Wednesday, March 12, 2014

Wednesday with Words: The Myth of Ability

I just started reading The Myth of Ability: Nurturing Mathematical Talent in Every Child by John Mighton. The introduction started with a parable of education, and I thought I'd share it because it reminds me of several things I've been reading recently, both in Charlotte Mason's 20 Principles and in The Spark by Kristine Barnett.

"Imagine a school where the following ritual is observed. At the end of the year, after several days of coaching and preparation, the children are led to a cafeteria where tables have been set with plates of food, one for each child. A government official has inspected the plates; for a given grade each plate holds exactly the same foods, in the same proportions, at the same temperatures... Afterwards, the children are given a battery of tests to determine how well they are digesting their food.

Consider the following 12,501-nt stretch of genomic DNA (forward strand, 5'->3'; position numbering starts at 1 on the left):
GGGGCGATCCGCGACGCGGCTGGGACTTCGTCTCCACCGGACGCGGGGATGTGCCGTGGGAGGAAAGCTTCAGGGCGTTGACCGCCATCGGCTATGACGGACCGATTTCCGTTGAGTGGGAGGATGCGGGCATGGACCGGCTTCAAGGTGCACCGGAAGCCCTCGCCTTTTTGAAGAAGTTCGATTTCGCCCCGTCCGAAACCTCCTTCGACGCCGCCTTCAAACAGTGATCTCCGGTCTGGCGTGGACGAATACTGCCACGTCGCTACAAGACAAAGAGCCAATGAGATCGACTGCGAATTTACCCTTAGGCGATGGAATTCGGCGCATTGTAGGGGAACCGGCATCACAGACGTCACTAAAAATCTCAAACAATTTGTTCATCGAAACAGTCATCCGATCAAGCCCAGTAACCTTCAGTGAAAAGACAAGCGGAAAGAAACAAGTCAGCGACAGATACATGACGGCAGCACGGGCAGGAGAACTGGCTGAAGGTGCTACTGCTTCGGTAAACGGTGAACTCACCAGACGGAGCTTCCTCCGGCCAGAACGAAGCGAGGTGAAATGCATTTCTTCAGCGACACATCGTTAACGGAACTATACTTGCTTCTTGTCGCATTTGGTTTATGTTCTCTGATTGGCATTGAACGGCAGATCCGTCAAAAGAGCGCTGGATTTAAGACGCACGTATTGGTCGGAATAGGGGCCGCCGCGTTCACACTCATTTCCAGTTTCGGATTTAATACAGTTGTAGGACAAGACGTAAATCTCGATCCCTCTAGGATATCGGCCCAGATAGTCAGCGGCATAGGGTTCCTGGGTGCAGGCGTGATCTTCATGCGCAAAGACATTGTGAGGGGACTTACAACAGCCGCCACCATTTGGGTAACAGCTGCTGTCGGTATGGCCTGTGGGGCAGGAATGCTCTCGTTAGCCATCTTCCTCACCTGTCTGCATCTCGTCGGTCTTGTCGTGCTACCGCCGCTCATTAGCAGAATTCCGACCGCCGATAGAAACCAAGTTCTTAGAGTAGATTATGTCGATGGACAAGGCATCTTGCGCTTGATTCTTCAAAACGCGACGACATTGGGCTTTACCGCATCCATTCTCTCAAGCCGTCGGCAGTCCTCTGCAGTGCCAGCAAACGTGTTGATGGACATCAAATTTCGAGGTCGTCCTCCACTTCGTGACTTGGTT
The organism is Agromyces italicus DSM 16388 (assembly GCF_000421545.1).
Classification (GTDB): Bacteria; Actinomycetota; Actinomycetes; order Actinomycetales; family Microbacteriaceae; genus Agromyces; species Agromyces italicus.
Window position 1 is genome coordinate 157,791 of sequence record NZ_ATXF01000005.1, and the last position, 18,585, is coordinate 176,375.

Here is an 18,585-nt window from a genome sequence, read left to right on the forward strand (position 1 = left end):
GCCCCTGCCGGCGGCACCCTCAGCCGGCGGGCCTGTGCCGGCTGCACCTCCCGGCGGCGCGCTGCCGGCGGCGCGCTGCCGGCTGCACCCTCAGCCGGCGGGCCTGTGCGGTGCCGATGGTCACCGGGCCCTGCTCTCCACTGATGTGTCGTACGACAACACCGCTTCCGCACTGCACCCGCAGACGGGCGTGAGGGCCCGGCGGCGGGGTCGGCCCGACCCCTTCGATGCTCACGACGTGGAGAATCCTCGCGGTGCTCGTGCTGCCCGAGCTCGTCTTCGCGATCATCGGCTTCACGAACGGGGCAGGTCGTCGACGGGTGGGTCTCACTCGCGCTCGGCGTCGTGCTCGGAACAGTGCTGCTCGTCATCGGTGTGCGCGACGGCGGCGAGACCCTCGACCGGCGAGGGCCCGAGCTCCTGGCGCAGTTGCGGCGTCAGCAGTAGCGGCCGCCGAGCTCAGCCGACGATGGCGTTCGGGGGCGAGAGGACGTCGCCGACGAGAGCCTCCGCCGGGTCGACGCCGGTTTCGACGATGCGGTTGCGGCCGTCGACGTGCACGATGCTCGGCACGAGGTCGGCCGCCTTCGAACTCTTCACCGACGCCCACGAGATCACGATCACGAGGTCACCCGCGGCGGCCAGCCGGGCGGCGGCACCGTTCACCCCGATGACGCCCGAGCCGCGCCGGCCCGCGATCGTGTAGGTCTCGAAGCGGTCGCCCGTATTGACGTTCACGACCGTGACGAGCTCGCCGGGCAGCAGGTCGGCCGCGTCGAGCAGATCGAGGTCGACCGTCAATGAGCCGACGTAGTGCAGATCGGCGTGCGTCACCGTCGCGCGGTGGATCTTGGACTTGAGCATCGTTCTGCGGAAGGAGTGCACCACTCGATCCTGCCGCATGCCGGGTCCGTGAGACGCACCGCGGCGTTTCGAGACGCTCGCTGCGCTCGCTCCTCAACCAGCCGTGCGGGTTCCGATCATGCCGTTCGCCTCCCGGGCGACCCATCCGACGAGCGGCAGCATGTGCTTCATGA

"Now imagine that only those children judged to be superior eaters are allowed to eat a full and balanced diet at school the following year. The teachers at the school, though well-meaning, believe only a few children are born with the capacity to digest food properly; the rest, depending on what kind of stomach they've inherited, can eat only one or two kinds of food, and even then only in small quantities. When challenged to defend this belief, the teachers point to the vast number of weak and unhealthy students at the school: even those singled out for special attention continue to complain of stomach disorders when placed on restricted diets.
"One day people will look back on our present system of education as only slightly more rational or humane than this..." 
Mighton then focuses his attention on a solution for the state of math education in the school system. I am hoping it will be helpful for me as a homeschooler as well...

Sharing with Wednesdays with Words today. Click through to see what other people are reading this week!